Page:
The Secret Life of a Bio-Control Agent: The St. Johnswort Beetle

By Crystal Durbecq | June 16, 2014

The term biological control or bio-control refers to the control of the population of one or more organisms (target species) using a different  species  (biological control agent). A biological control agent for invasive plants can be an insect, disease, virus or fungi.  A successful bio-control agent will reduce the density of a target species to a desired level and maintain it there, with minimum impact to nontarget species. Damage to nontarget species by a biological control agent is a rare occurrence, since much testing and data collection is required before an organism can be introduced and used as a bio-control. Anyone who engages in any kind of pruebas de clamidia is at risk. The only way to completely eliminate the risk of acquiring an the disease is abstinence from sexual activity

When I first heard about bio-control many melodramatic scenarios popped into my head, such as an amoeba engineered to protect against the zombie virus. I never quite considered the more mundane use of bio-controls as a management tool for control of invasive and noxious weeds. Over the years working as a field technician with invasive plants, I have learned that you need go no further than your own backyard to witness these incredible critters at work.

An example of a common bio-control agent that is widespread is the St. Johnswort beetle (Chrysolina hyperici). This charismatic little beetle was first introduced into the U.S. in 1945, California. Their original home is Australia, and their native range is northern and central Europe and western Asia. They are well adapted to high moisture environments, which is probably one of the reasons they are so comfortable in western Oregon.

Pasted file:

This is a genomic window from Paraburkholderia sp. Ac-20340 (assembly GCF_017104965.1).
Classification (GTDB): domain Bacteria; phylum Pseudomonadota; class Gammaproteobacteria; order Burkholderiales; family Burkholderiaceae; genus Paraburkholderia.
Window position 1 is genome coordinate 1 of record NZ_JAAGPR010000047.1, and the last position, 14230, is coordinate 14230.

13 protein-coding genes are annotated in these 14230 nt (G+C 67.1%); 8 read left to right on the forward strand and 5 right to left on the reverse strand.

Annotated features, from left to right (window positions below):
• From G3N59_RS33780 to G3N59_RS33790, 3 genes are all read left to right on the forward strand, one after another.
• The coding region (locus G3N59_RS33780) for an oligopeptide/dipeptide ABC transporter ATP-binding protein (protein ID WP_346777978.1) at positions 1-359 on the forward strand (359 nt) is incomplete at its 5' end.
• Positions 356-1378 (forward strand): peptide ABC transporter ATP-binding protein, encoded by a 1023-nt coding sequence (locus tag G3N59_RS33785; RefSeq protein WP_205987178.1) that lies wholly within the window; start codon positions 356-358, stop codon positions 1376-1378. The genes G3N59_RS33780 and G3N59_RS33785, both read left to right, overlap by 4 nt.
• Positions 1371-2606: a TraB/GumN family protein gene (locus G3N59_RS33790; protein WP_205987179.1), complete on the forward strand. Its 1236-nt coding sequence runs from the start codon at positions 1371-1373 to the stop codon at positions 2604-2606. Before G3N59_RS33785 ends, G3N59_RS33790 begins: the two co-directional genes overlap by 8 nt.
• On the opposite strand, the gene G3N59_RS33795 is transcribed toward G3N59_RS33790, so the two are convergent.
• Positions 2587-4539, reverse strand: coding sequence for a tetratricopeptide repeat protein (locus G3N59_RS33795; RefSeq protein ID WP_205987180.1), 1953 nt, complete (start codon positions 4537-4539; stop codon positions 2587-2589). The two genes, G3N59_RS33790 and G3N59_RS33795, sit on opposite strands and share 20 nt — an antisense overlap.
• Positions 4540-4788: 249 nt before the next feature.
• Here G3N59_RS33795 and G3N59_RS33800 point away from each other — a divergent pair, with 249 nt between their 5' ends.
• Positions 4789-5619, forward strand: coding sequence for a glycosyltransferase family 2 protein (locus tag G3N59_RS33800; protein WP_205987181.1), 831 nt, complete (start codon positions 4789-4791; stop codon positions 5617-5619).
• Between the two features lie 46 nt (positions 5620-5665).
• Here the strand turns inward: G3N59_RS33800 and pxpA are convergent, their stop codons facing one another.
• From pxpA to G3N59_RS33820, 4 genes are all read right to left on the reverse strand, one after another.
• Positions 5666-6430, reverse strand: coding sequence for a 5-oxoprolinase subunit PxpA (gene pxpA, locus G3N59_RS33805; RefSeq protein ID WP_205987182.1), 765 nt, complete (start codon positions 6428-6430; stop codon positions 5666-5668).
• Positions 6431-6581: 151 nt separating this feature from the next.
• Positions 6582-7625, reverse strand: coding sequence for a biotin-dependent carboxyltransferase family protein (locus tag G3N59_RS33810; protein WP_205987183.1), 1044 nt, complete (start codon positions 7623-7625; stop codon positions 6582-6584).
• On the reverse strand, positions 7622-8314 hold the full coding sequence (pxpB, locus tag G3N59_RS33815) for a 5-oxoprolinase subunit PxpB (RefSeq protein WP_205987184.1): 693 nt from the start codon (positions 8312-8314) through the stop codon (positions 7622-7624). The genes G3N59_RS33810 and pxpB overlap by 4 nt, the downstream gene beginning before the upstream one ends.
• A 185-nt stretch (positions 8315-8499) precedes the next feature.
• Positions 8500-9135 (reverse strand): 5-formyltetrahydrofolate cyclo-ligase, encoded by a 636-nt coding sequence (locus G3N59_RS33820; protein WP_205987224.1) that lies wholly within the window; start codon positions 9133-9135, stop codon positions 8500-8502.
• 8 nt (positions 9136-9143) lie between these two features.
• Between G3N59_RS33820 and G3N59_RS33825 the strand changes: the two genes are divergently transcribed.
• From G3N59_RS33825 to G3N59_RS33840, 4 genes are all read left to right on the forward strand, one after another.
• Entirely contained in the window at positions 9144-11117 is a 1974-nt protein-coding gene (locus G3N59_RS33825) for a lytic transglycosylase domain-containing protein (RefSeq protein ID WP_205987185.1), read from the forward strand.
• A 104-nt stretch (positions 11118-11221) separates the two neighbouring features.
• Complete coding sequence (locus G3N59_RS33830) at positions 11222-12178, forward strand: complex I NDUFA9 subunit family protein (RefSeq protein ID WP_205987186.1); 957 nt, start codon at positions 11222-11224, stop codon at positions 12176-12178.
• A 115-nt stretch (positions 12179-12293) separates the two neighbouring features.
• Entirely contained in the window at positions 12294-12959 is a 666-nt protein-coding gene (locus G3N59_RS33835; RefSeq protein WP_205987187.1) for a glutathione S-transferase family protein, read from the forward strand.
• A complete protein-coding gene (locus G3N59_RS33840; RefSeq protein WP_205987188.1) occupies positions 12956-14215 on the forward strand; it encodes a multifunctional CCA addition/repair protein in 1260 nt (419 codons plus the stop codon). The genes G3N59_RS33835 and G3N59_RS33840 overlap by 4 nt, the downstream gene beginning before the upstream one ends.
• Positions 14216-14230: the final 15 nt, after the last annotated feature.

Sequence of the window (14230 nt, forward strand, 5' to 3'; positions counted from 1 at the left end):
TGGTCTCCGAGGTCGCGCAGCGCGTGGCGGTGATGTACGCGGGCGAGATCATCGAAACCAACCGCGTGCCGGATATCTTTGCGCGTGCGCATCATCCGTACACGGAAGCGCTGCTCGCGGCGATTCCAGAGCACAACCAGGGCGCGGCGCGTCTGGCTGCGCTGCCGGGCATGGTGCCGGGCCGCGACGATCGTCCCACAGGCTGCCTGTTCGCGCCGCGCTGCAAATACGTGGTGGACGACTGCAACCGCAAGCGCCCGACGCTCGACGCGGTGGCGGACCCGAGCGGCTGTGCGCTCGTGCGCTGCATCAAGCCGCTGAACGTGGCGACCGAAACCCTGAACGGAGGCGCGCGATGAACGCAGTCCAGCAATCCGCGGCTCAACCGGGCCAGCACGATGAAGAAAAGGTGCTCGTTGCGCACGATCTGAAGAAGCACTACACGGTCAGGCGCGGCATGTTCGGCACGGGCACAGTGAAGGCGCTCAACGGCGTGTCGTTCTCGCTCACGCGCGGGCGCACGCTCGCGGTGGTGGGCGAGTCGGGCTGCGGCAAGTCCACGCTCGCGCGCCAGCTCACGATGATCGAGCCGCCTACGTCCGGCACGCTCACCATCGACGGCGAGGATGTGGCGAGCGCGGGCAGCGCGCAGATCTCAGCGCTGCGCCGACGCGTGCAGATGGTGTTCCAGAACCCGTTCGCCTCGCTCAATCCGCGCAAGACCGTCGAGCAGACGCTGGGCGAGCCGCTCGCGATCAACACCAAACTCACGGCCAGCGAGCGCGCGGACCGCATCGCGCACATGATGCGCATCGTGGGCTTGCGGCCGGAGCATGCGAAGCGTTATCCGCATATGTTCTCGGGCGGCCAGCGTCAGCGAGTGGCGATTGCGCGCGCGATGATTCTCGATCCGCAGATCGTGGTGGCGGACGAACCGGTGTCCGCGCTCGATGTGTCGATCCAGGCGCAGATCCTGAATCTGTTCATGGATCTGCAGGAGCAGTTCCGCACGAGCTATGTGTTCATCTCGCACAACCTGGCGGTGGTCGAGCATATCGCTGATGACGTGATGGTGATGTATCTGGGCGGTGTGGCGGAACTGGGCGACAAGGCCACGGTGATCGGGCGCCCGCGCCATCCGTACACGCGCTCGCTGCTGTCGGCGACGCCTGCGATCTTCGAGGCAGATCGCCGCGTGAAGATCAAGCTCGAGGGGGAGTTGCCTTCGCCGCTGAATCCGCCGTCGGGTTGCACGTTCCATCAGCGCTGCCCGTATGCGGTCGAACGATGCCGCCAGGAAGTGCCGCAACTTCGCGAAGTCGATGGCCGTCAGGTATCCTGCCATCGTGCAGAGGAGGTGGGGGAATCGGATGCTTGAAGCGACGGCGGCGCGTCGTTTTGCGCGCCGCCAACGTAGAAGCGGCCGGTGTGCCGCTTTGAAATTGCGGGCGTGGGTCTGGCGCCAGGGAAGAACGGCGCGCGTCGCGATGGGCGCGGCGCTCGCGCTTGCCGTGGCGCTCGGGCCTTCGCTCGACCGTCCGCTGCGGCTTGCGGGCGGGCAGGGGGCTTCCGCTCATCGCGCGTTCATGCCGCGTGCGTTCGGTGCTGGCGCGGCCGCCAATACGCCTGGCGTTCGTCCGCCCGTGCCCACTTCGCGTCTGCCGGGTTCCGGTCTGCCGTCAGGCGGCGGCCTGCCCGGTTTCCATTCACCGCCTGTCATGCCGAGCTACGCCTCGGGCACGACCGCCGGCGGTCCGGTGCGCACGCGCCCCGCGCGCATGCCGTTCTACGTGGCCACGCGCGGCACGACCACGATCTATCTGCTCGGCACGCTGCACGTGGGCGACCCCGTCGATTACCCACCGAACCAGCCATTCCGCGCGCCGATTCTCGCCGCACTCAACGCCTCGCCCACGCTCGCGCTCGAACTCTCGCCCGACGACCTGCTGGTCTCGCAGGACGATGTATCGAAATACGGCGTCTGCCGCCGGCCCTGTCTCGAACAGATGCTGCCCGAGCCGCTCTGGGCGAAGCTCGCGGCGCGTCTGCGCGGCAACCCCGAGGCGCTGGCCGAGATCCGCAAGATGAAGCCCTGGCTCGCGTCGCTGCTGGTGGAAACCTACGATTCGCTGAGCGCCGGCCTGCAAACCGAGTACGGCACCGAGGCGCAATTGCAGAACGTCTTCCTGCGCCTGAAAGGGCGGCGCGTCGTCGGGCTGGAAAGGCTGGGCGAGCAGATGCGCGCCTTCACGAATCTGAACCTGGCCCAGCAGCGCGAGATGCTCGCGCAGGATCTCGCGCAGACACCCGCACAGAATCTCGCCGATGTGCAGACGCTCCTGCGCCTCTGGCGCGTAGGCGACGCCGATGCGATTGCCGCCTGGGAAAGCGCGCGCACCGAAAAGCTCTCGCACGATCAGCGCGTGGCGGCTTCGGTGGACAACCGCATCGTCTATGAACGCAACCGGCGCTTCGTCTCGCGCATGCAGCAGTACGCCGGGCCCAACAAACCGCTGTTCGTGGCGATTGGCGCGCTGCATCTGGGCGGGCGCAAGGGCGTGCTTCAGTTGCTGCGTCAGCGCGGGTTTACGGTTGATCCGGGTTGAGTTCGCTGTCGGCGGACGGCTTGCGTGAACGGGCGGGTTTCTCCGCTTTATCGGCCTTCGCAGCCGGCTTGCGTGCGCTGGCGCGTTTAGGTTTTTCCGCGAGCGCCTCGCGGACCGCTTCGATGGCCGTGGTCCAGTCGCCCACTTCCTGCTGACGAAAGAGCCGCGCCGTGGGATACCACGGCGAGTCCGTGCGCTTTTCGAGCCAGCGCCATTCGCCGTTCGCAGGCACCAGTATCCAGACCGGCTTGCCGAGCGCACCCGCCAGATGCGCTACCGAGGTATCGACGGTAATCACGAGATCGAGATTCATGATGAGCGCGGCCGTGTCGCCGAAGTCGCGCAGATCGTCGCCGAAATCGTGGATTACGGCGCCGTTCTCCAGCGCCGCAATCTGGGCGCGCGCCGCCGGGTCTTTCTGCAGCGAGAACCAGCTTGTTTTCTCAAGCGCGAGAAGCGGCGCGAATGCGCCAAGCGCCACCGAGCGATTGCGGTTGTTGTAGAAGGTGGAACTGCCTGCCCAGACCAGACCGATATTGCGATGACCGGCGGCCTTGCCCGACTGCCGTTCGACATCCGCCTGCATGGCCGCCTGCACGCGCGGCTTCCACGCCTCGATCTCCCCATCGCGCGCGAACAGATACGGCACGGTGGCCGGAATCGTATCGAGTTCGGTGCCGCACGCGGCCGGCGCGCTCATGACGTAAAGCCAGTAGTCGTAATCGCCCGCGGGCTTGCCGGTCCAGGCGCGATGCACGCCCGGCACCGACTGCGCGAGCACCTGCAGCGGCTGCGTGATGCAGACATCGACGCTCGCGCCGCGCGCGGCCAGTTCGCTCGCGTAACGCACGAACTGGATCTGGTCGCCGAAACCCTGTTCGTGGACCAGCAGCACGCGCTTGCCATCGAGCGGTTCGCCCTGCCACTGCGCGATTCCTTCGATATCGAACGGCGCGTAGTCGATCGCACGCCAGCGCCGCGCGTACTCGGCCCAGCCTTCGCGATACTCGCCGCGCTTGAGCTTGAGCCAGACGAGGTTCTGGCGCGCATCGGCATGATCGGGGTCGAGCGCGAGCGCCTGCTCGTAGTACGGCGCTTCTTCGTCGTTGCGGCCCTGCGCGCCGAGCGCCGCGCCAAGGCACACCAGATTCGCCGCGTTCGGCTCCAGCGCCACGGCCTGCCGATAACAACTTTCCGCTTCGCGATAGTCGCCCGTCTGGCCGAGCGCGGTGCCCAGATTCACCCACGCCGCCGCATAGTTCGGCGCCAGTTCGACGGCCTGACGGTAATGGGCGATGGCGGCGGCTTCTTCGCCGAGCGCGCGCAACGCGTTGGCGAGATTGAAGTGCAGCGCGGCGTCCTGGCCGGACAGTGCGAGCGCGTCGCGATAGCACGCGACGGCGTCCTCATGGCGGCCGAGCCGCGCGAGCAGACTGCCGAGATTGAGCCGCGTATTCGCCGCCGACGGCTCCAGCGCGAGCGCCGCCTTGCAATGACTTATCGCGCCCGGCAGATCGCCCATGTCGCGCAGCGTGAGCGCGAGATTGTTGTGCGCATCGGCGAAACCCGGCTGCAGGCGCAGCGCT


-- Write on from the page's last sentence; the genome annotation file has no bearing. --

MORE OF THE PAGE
St Johnswort that has been eaten by beetles on right. © M. Gilmour
St Johnswort that has been eaten by beetles on right. © M. Gilmour
Chrysolina hyperici © M. Evelyn
St Johnswort beetles feeding on host plant.

The St. Johnswort beetle was introduced to feed on the invasive plant called St. Johnswort or Klamath weed (Hypericum perforatum).  This plant causes damage by invading croplands, rangelands, grasslands, and open forest areas. Often it can become the dominant species in these habitats, displacing crops and native species.  It is also common in disturbed sites such as transportation right-of-ways. The leaves of this plant contain an oil (hypericin) that can cause sun sensitivity and poisoning in livestock and other animals that consume it. The plant is valued for medicinal use in the treatment of depression and other afflictions, which may explain why it was originally introduced.

The adult beetles can be collected in late spring through summer by handpicking or using sweep nets. The beetles can survive for several weeks without a host plant, as long as they are stored in a cool place.  Once introduced to a new population of St. Johnswort, the adult beetles will begin feeding on the plant leaves until fall rains begin and activate the adults to mate and lay eggs.

There are several insects utilized as bio-controls for the management of St. Johnswort.  A few others include the St. Johnswort root borer  (Agrilus hyperici), Klamath weed beetle (Chrysolina quadrigemina), St. Johnswort moth (Aplocera plagiata), and the St. Johnswort gall midge (Zeuxidiplosis giardia). Often the most effective strategy is to introduce several different bio-controls to a target plant population. They may fulfill different niches, e.g., one feeds on roots, while another feeds on shoots.

While bio-controls, such as the St. Johnswort beetle, may never fully eliminate invasive weeds, it is worth the time to consider the important role these critters play in keeping them in check.


Coombs, E. M., J. K. Clark, G. L. Piper, and A. F. Confrancesco Jr. 2004.  Biological Control of Invasive Plants in the United States.


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